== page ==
|Major Groups > Boletes > Red-Capped, Blue-Staining > Boletus speciosus|
by Michael Kuo
This rare mushroom looks like a gorgeous, reticulate version of the more common and better known Boletus bicolor. The red and yellow colors are offset nicely by the indigo blue bruising. Microscopic features for Boletus speciosus include rather long and narrow spores, and a trichodermial pileipellis. I have only seen this species once, about 10 years ago, and on that day the photography gods were not my friends; I apologize for the terrible depth-of-field issues in the photo.
Boletus pseudopeckii is similar but less brightly colored; its rusty red cap soon fades to tan (it also features a cutis rather than a trichoderm). Another look-alike, Boletus peckii, has a bitter taste and much shorter (9-12 µ spores). A brown variety, Boletus speciosus var. brunneus has a brown cap and is otherwise similar; some authors (e.g. Roody, 2003) suspect it to be the same as Boletus psuedopeckii.
Boletus speciosus was originally described from New York (Frost, 1874), and is apparently fairly widespread in eastern North America's hardwood forests. The Europeans have applied the name to a very similar species found in Switzerland and northern Italy; whether or not it is actually the same as the North American species is not clear. As described by Breitenbach & Kränzlin (1991), it has much wider spores and more brown in the cap than the species described and illustrated here.
My specimens, described below, were significantly smaller than the robust mushrooms featured in most descriptions; generally the cap dimensions are reported as 8-15 cm across, with stem dimensions as 5-13 x 1.5-4 cm (Smith, Smith & Weber, 1981).
Ecology: Mycorrhizal with oaks and other hardwoods; growing alone or scattered; summer and fall; rare; apparently widely distributed in eastern North America. The illustrated and described collection is from Illinois.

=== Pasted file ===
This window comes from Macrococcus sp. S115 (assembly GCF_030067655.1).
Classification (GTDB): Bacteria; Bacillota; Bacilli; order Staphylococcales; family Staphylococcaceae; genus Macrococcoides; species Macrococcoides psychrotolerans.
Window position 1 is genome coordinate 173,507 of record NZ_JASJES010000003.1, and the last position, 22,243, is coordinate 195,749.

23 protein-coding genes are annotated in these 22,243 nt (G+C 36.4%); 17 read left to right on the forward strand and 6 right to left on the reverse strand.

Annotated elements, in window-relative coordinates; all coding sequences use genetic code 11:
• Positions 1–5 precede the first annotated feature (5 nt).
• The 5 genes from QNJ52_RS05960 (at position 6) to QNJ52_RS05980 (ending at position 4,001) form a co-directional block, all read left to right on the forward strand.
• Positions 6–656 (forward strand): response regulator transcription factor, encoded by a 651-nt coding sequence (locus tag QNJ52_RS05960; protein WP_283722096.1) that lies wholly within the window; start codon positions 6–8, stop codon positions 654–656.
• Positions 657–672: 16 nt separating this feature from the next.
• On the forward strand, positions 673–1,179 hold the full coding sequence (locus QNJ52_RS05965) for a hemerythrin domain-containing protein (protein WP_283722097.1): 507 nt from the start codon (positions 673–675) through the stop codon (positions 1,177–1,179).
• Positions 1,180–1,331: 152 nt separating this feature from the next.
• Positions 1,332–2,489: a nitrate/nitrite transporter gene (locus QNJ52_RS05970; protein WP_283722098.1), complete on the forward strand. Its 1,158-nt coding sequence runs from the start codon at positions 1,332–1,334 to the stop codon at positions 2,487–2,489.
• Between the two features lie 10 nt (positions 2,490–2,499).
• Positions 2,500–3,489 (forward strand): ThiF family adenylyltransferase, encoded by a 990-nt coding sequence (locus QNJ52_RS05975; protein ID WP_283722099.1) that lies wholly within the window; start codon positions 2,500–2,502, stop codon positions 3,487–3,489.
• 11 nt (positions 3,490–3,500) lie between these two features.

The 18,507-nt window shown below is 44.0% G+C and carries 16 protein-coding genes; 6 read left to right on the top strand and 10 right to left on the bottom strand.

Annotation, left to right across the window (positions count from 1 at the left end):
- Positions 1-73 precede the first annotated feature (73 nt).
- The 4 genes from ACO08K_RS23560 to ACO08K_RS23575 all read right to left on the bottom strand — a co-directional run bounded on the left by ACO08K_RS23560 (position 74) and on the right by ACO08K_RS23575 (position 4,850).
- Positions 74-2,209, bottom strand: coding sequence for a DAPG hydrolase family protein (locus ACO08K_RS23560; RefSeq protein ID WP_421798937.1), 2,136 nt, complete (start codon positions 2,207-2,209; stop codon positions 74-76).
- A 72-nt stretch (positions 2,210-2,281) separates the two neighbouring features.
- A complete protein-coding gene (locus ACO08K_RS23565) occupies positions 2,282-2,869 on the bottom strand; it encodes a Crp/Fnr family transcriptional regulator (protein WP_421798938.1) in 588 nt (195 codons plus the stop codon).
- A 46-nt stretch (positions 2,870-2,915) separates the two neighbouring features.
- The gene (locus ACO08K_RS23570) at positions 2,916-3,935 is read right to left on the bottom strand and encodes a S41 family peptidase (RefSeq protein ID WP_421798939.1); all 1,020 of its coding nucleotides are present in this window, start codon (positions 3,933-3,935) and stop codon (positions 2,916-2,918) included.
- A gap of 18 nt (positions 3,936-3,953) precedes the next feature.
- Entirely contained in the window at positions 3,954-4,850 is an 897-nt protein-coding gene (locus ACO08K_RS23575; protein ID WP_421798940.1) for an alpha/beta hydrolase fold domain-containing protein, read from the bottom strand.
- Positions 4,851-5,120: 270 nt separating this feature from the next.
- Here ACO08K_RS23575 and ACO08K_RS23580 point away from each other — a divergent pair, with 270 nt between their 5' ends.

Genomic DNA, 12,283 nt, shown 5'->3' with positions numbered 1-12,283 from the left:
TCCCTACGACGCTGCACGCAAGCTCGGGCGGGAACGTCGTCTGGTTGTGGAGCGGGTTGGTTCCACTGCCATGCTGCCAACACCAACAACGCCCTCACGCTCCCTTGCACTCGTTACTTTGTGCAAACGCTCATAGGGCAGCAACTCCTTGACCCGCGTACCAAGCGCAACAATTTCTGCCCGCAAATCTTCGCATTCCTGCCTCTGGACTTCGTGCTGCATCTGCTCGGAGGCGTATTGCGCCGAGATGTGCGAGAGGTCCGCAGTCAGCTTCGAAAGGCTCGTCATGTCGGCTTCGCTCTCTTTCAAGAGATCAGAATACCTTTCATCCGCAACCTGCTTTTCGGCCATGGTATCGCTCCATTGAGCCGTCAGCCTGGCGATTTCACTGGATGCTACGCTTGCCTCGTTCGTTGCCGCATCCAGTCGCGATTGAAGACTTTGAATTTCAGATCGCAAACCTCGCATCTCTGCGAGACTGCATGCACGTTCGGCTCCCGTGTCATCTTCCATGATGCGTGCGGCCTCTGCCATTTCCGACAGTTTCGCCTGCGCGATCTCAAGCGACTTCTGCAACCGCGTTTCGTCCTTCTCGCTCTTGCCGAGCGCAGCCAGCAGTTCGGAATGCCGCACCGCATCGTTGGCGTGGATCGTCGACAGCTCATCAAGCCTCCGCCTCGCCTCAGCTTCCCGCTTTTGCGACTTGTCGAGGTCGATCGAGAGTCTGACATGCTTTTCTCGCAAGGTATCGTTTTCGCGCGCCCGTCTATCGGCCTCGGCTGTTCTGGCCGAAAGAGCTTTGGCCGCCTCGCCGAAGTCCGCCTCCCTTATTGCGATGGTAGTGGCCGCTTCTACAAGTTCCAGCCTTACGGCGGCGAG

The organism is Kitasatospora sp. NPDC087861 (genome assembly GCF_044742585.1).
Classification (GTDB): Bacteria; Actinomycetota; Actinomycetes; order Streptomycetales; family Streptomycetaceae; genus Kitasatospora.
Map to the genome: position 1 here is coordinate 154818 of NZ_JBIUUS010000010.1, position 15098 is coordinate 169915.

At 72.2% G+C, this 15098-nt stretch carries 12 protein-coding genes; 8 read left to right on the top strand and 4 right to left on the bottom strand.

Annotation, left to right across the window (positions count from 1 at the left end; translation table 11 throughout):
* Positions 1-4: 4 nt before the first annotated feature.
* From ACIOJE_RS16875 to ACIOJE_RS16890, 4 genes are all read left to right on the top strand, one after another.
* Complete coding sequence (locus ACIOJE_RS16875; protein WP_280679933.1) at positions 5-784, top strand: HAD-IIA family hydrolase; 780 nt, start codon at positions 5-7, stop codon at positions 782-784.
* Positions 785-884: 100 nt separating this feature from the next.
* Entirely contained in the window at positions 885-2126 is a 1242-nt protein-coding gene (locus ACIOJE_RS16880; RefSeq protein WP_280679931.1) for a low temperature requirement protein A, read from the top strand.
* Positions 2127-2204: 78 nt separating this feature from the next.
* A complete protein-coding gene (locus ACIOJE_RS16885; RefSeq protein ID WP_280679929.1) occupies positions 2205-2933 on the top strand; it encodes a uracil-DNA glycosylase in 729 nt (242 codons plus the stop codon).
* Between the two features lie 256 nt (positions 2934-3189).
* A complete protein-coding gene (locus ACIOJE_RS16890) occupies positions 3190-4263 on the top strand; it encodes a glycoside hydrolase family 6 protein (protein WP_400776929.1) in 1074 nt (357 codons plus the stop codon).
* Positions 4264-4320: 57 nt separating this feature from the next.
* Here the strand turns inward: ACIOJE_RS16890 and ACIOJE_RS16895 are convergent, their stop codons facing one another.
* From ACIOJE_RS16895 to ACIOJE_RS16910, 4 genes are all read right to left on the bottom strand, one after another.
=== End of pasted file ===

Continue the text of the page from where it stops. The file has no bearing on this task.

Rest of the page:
Cap: 3-4.5 cm across (see note below); convex, becoming broadly convex; dry; bald or very finely felty; bright red, fading only slightly, to brick red; bruising blue.
Pore Surface: Bright yellow, becoming olive yellow; bruising promptly blue; 2 pores per mm at maturity; tubes to about 1 cm deep.
Stem: 3-4 cm long; 1-2 cm thick (see note below); equal or with a swollen base; dry; solid; yellow above, red below; reticulate over the top half or overall; bruising promptly blue; basal mycelium dark red.
Flesh: Yellowish to yellow in the cap; red in the stem; staining quickly blue when sliced.
Odor and Taste: Not distinctive.
Chemical Reactions: Ammonia negative to yellowish on cap; erasing blued areas on flesh. KOH grayish to blackish on cap surface; pale orange on flesh. Iron salts greenish olive on cap; negative on flesh.
Spore Print: Olive brown.
Microscopic Features: Spores 13-17 x 3.5-5 µ; smooth; long-fusiform; golden in KOH. Basidia 4-spored. Hymenial cystidia occasional; narrowly fusoid-ventricose. Pileipellis a tangled, collapsing trichoderm of brown to golden, smooth elements
REFERENCES: Frost, 1874. (Saccardo, 1891; Coker & Beers, 1943; Snell & Dick, 1970; Smith & Thiers, 1971; Smith, Smith & Weber, 1981; Breitenbach & Kränzlin, 1991; Phillips, 1991/2005; Both, 1993; Bessette, Roody & Bessette, 2000.) Herb. Kuo 07170403.
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Cite this page as:
Kuo, M. (2014, December). Boletus speciosus. Retrieved from the MushroomExpert.Com Web site: http://www.mushroomexpert.com/boletus_speciosus.html